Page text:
Colombia has put its forces on maximum alert after accusing Venezuelan troops of deliberately blowing up two footbridges that straddled the border between the two feuding countries.
AFP - Colombia warned Friday that its forces were on "maximum alert" and were prepared to defend against any attack, amid rising tensions with neighboring Venezuela.
Colombian Defense Minister Gabriel Silva issued the warning after a meeting of the country's national security council in Arauca, a city on the eastern border with Venezuela.
He said President Alvaro Uribe and the military forces of Colombia were intent on remaining calm "because they know there are provocative forces on the border that must be avoided at all cost."
But this "does not mean that we are not prepared or are not on maximum alert to prevent any aggression against Colombia, against Colombians or against our territory."
Uribe's national security council met for five hours in Arauca with military and police commanders in the border area a day after Bogota charged that Venezuelan troops had blown up two footbridges across the border in northeastern Colombia.
Silva said the destruction of the bridges was an aggression against the civilian population.
"Those bridges were built more than 30 years ago, it was infrastructure built to bring the community together, to work together," he said.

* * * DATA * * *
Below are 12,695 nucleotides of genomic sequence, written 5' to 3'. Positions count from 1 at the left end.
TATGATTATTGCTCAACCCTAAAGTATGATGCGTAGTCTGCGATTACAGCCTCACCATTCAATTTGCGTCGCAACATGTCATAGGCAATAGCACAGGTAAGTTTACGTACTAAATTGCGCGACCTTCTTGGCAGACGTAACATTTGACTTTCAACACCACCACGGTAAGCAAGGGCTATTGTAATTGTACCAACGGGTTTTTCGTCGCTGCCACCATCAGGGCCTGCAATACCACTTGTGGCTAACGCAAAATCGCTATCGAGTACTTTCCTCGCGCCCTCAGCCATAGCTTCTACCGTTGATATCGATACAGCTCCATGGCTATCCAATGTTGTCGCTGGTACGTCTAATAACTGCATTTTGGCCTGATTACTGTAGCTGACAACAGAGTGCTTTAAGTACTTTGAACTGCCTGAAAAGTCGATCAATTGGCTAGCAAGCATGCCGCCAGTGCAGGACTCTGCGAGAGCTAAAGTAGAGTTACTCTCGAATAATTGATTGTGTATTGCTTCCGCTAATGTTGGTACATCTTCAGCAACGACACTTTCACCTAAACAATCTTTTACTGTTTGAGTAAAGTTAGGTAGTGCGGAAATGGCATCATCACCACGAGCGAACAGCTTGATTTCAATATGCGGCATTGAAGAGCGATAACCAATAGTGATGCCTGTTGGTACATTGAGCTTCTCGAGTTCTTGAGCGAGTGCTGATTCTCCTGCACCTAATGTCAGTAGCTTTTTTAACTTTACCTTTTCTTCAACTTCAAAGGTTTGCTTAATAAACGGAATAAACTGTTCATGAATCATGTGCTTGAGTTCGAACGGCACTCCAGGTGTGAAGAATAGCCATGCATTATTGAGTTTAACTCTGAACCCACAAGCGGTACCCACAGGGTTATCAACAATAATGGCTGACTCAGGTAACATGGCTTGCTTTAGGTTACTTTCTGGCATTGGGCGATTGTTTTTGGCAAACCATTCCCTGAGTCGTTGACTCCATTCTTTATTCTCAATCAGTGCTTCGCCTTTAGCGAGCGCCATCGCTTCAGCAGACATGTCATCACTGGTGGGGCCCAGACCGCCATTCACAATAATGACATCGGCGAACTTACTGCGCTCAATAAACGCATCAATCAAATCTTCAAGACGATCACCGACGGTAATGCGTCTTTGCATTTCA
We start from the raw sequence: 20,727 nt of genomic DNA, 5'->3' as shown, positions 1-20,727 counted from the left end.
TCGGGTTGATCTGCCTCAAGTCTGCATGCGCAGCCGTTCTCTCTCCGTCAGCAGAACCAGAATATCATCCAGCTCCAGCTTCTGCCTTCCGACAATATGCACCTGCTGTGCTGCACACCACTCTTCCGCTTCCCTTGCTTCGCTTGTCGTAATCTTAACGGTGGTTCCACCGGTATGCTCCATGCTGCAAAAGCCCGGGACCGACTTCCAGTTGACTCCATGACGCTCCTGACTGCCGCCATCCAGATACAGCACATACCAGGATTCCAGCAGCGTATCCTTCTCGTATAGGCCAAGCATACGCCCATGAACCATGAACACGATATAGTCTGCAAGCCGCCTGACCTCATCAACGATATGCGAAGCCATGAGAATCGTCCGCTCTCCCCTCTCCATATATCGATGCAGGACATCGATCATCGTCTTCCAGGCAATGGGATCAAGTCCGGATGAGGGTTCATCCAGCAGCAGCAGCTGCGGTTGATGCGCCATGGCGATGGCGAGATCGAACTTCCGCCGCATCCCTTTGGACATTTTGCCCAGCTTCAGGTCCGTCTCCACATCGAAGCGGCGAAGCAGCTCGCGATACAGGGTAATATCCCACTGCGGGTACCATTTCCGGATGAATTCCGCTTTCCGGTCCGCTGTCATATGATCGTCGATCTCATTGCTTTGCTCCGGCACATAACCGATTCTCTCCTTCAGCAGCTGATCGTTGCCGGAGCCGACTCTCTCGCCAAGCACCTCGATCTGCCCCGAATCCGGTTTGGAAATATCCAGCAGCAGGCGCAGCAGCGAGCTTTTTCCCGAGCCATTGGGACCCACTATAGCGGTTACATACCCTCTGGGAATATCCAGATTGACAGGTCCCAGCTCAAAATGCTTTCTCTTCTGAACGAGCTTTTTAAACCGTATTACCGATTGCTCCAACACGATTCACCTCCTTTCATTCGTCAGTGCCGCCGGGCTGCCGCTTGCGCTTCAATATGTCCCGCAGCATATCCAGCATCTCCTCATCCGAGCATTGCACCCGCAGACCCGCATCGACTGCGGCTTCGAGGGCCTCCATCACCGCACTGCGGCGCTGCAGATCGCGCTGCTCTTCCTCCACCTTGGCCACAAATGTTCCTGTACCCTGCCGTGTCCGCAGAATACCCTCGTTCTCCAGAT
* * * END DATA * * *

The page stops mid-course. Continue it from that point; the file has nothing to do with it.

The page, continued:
Venezuela said Thursday the bridges were destroyed because they were being used by drug traffickers and smugglers.
The two neighbors have long been at odds, but tensions have sharpened in recent months over a US-Colombian agreement giving the US military access to seven Colombian bases.
Venezuelan President Hugo Chavez on July 28 suspended diplomatic relations with Colombia and earlier this month warned his nation to "prepare for war."
Colombia responded by lodging a diplomatic note with the UN Security Council accusing Caracas of threatening to use force against it.
Caracas then accused Bogota of detaining four of its soldiers in a border river's international waters.
The four members of Venezuela's national guard, who were detained in Colombia Saturday and released a day later, were not on Colombian territory when they were taken, a Venezuelan national guard general insisted.
Date created : 2009-11-21